Dec. 2, 2016
By Leigh Torbin
Personable, energetic, clever and filled with a zest for life, Niele Ivey (@IrishCoachIvey) is naturally quite active on the social media platform Twitter. As is often the case, Notre Dame alumnus Ruth Riley was on campus earlier this week. On Monday, she took a fun photo with Ivey in the lobby of the women’s basketball offices with each one pointing at a photo of the other in a collage celebrating the 2001 national championship team they co-captained.
Ivey’s comment on the photo was “Love my teammate @ruthriley00! It’s truly a blessing to have you back! Thank you for the support. So proud of you Ruth #NDfamforlife”
The latest subset of that “Notre Dame family for life” to intertwine Ivey and Riley is the Ring of Honor. The highest accolade Notre Dame basketball can bestow, Ivey’s 33 will join Riley’s number 00 and Skylar Diggins’ number four during a pregame ceremony on Sunday before the current top-ranked Notre Dame team faces Valparaiso.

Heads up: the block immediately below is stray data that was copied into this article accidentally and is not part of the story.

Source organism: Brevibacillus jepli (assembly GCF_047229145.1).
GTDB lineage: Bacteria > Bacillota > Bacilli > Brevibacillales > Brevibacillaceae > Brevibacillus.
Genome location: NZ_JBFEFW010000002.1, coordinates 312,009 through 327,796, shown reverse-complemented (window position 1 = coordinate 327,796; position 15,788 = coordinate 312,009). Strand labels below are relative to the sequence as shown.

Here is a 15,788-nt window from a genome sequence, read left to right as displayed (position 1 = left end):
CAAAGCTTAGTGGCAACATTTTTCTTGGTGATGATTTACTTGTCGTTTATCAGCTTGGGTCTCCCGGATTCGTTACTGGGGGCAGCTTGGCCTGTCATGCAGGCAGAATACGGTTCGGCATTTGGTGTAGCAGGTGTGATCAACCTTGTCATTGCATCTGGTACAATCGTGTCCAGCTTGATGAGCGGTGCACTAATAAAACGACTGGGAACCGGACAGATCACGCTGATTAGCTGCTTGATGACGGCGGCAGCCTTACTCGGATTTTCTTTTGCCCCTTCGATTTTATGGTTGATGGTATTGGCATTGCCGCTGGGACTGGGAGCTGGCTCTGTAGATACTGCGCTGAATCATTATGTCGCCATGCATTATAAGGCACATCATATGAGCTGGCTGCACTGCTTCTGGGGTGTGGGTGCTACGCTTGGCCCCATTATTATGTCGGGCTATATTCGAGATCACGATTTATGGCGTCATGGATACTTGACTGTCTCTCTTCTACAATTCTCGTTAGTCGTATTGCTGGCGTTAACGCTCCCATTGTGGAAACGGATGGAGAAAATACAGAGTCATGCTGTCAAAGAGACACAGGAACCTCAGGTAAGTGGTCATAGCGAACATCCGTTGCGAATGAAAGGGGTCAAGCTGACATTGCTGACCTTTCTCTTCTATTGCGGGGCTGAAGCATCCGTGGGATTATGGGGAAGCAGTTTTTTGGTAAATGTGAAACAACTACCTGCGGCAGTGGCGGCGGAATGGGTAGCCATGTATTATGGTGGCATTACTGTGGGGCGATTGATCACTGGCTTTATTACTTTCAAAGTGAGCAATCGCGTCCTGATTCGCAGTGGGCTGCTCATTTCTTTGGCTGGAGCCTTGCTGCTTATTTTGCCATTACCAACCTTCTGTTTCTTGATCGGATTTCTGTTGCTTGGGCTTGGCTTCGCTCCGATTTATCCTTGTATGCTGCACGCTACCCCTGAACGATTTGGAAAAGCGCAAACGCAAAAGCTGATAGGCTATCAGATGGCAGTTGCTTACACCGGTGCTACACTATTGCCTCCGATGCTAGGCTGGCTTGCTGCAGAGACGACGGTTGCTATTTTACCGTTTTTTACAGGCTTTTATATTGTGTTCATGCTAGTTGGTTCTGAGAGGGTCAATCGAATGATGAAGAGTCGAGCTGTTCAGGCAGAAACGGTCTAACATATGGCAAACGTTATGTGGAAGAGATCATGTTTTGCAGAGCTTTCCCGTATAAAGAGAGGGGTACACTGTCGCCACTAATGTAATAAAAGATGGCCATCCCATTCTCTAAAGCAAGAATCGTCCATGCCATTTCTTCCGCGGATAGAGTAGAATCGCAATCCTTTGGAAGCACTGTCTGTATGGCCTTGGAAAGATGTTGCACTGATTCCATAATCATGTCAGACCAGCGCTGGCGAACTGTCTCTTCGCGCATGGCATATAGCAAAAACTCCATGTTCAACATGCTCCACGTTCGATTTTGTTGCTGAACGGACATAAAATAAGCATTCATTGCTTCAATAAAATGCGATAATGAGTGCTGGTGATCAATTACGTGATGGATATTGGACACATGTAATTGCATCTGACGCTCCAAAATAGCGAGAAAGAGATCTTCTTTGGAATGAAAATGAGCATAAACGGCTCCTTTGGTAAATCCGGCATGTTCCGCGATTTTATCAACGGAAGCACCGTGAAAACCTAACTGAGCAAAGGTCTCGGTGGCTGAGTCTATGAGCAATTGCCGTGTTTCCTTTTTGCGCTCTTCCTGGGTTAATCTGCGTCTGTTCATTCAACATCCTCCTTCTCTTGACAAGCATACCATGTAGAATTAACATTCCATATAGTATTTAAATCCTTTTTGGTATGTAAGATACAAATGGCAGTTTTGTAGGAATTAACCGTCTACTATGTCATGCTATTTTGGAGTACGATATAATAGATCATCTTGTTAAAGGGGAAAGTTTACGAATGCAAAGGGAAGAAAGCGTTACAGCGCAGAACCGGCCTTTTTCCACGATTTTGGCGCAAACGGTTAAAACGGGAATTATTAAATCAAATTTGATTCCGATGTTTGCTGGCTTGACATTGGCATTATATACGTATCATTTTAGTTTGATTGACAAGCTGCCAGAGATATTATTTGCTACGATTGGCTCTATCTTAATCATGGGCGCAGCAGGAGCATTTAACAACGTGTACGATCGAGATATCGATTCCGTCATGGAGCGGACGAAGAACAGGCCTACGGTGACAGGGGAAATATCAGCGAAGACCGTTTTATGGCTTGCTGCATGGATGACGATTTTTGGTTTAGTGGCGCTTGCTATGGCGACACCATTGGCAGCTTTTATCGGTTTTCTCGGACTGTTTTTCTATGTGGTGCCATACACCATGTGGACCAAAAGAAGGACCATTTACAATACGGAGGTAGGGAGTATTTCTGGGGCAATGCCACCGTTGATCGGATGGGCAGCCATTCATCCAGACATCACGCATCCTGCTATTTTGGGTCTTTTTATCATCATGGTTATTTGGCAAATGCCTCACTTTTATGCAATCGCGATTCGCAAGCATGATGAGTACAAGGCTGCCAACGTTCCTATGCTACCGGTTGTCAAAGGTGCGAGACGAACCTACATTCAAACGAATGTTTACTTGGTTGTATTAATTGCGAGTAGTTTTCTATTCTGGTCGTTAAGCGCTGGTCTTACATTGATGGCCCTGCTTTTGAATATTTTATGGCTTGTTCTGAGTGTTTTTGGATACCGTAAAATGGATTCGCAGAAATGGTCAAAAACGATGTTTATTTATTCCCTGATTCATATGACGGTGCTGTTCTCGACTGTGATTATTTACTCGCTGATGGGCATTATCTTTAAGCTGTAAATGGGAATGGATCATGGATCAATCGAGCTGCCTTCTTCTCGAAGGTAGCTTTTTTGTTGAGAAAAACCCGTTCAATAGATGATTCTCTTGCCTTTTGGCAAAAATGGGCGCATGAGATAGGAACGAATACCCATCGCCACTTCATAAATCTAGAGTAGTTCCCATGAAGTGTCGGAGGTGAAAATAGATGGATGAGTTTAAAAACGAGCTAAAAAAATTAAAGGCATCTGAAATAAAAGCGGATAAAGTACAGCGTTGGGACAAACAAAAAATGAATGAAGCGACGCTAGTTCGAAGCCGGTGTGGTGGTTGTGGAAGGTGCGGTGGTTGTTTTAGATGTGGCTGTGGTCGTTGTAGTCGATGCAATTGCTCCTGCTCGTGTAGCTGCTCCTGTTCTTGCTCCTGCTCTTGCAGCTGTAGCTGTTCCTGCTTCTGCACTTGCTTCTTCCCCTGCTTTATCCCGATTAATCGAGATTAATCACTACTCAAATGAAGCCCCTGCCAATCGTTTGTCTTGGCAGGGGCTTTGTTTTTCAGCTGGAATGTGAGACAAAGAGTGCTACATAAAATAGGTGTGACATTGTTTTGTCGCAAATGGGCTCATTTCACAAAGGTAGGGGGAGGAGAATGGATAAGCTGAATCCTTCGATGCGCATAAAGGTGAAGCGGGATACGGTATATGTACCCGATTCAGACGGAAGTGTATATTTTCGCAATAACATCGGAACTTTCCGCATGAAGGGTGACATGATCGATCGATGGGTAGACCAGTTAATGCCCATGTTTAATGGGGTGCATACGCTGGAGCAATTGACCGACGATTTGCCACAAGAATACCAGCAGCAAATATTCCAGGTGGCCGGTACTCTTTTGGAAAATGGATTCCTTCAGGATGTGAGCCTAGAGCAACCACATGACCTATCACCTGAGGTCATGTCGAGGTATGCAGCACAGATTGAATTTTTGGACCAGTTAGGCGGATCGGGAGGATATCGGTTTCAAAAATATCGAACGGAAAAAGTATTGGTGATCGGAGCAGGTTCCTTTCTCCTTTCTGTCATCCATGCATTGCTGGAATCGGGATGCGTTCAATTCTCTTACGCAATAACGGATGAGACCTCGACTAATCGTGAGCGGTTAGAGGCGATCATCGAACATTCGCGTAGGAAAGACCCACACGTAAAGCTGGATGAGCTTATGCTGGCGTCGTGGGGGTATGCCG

“It’s a tremendous blessing,” Ivey said. “I’m just so excited and honored. The thought of being in the rafters at the University of Notre Dame and being among so many legends and greats that have really shaped our athletic program — men’s and women’s basketball – is a dream come true and I’m honored.”
A frequent question has arisen since the announcement of Ivey’s honor. Is she going in as a player or a coach? Ivey’s All-American playing career saw her help lead the Irish to the national championship. As a coach in her 10th year at Notre Dame, Ivey has mentored All-American guards Diggins and Jewell Loyd. Ivey, along with associate head coach Carol Owens and Karen and Kevin Keyes Family Head Women’s Basketball Coach Muffet McGraw, are the lone links to all seven of Notre Dame’s Final Four appearances.
So what facet is it? We’ll let Ivey herself explain why each stage has been met by success.
NIELE THE STUDENT-ATHLETE
Arriving in South Bend from St. Louis, Ivey carried a Missouri state championship ring. The odds of her suiting up for a national champion continued to fluctuate.
Ivey played five games as a freshman before suffering a season-ending knee injury. She watched from the bench as Notre Dame went to its first Final Four. The Irish advanced only to the Sweet 16 the next three years. Then, as a fifth-year graduate student making up for the season she had lost in 1997, Ivey helped bookend her career with a 2001 Final Four trip — and she did not stop there.